Brandon and Lauren discuss the economic realities of ‘good meat’ market culture from the standpoint of several audiences: the ‘good food’ consumer (hopefully all of us), the homesteader raising their own meat and selling a little as well, and also the small-scale butcher and educator.
They confront both hardships and opportunities when valuing their products and services, and encourage others to allow their esteem for the things they sell and buy to fit how they monetize these items too…for the sake of the true sustainability of the good food movement!
They also speak briefly about monetizing their own podcast venture. Please do consider supporting this mission if the podcast has been of support to your food goals: you can find their donation platform at www.Patreon.com/meatsmith.
- 1:35 Intro & Patreon.com/meatsmith pledge drive
- 15:30 Note on last week’s episode: Cutlery. Why meat benefits from carbon steel & pork illuminescence
- 22:30 How to make this way of life sustainable for 1) Small farmers & homesteaders 2) processors & butchers 3) educators, and 4) the urban Good Food consumers.
- 24:30 Abundance is a burden and a responsibility
- 27:30 Getting skin and fat back is not a rip off
- 30:30 There is no disposable part of an animal carcass
- 33:20 Self limitation vs infinite variety that is the grocery store
- 36:00 Self-denial to enjoy abundance
- 37:00 FAQ from farmers: what should we charge for our meat? Answer: Count your costs and decide what your time is worth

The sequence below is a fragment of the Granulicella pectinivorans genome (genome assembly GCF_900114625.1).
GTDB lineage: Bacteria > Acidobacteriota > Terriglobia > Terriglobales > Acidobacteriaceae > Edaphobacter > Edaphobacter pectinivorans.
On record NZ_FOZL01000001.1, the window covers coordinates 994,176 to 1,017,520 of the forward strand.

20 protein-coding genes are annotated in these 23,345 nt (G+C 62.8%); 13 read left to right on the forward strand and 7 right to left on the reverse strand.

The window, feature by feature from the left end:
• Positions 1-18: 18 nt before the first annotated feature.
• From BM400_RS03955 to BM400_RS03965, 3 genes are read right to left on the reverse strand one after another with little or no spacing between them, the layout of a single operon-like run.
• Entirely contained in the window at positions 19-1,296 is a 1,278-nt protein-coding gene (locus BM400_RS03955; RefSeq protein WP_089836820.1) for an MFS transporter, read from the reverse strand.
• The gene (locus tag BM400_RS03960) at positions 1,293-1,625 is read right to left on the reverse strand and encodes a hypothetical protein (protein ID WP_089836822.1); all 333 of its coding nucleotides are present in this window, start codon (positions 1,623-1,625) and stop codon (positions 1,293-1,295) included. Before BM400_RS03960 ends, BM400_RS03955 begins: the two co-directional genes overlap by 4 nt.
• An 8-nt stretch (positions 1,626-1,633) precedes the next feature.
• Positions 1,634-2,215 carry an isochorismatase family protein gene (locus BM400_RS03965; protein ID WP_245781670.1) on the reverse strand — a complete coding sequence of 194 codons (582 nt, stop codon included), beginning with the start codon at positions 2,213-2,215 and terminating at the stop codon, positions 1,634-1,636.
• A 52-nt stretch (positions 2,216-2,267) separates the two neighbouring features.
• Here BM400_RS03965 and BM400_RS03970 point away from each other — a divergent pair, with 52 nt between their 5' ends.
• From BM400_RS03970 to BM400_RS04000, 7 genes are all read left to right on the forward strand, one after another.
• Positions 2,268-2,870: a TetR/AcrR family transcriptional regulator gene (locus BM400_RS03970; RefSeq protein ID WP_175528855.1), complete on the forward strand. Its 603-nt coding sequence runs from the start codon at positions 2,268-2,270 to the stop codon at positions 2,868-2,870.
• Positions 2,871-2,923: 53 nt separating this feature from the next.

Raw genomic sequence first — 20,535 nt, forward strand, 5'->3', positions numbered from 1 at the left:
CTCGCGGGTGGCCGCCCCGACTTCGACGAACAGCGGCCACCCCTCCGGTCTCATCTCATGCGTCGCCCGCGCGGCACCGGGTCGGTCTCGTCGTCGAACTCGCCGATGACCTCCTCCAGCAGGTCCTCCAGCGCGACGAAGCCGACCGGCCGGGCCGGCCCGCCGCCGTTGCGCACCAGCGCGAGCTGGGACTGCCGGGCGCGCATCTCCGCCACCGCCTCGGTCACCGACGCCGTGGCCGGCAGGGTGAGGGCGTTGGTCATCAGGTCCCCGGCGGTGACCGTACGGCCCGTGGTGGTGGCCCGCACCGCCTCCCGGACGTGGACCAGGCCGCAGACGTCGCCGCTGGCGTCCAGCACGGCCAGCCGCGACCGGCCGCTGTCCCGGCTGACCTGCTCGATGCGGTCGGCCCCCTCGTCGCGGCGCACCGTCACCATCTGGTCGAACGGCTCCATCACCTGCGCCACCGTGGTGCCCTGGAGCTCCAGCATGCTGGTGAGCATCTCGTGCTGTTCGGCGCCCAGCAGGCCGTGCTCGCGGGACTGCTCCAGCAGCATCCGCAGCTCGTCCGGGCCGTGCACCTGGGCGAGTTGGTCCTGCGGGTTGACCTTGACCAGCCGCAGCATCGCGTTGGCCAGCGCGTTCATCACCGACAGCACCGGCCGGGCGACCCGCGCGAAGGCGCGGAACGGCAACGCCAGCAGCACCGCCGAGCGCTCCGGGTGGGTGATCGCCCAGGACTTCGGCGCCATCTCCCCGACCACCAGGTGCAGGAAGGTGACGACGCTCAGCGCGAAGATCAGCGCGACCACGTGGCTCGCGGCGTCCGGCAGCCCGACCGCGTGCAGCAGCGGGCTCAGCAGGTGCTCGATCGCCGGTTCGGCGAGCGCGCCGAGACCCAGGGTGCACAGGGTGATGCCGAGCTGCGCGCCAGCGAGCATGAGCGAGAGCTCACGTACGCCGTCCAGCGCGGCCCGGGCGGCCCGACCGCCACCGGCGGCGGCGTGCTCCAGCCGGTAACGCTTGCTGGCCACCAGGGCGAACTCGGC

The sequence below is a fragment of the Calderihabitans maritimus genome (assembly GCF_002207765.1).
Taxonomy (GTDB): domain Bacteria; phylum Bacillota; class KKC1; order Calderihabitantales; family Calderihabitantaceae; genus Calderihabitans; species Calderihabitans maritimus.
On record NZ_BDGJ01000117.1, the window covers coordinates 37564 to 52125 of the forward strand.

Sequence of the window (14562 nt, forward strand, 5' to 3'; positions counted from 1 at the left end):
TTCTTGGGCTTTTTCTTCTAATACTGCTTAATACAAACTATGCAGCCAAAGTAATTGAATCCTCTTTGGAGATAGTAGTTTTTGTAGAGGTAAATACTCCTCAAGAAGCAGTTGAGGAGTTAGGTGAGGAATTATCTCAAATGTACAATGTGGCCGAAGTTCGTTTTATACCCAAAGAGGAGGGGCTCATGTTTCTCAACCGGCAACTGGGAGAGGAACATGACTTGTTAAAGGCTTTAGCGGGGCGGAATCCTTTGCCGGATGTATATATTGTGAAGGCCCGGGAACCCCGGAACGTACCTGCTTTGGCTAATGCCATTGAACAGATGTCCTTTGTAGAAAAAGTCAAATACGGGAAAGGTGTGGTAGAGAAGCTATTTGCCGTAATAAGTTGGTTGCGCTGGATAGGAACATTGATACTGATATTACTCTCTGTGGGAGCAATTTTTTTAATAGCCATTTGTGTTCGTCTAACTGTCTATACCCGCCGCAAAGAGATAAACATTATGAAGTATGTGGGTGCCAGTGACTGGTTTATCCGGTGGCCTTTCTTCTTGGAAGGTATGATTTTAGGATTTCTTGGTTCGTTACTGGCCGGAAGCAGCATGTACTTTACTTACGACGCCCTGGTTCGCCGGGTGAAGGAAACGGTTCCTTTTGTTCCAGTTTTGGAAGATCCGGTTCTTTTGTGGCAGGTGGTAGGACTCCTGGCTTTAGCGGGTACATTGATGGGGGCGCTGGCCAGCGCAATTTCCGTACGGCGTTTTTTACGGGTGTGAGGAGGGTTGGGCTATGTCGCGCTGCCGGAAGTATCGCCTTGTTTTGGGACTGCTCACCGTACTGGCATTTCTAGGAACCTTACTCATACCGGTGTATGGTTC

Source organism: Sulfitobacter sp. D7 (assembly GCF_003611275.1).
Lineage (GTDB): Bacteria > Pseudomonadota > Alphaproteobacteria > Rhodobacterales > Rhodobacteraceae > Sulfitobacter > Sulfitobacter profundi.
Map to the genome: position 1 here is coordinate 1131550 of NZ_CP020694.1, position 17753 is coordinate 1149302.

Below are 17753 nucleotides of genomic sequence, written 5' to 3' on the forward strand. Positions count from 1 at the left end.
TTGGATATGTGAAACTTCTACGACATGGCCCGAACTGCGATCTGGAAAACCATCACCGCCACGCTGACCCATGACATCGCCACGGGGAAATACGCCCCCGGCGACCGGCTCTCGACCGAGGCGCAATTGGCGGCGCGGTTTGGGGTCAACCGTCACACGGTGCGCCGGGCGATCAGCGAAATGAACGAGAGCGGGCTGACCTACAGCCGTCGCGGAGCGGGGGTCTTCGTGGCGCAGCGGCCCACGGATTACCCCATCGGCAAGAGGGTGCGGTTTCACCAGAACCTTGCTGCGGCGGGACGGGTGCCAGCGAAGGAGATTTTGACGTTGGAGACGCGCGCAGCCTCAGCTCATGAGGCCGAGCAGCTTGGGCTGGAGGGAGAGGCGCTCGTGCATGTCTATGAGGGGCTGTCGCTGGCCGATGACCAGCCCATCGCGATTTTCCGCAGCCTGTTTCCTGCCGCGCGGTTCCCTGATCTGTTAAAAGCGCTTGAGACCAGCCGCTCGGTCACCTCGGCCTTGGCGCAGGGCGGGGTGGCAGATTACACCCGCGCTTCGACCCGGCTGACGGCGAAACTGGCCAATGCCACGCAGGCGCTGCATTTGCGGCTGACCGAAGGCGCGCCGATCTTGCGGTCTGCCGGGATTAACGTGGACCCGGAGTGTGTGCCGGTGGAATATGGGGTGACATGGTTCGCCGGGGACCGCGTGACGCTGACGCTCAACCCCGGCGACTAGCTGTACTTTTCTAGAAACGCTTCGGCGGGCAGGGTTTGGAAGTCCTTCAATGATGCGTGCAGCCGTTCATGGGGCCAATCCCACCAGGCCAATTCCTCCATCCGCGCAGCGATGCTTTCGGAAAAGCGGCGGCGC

- 38:48 Commodity pork is based on exploitation
- 41:45 A Living Wage: A price that reflects the cost of your pork & responsibility for the entire agrarian renaissance
- 45:25 Those that are exploited include the pigs themselves, the land, the laborers and farmers.
- 47:15 The irrational luxury that food should be free
- 54:30 Engaging in the process that enriches your life…as well as providing you with better tasting food.
- 58:11 “The act of raising and harvesting food is not an ideological act, it’s an essential terrestrial act. We only think we’re not part of it because we’re alienated from the process.”
- 1:01:46 The meat processing part of the narrative is lagging behind other progressive changes
- 1:02:42 Common knowledge for small processors is they don’t make money and don’t expect to make money on slaughter. This forces them into quantity over quality.
- 1:10:50 Expectations and services rendered
Links for Episode 5
– Hand Hewn Farm: A farm with a rich past and vibrant future
– Hay Shaker Farm: Horse powered produce in the Walla Walla Valley
– Niche Meat Processing Assistance Network: Helping expand small-scale meat processing
– Support Farmstead Meatsmith and this Podcast by becoming a Patreon at Patreon.com/Meatsmith
– FarmRun.com an agrarian creative studio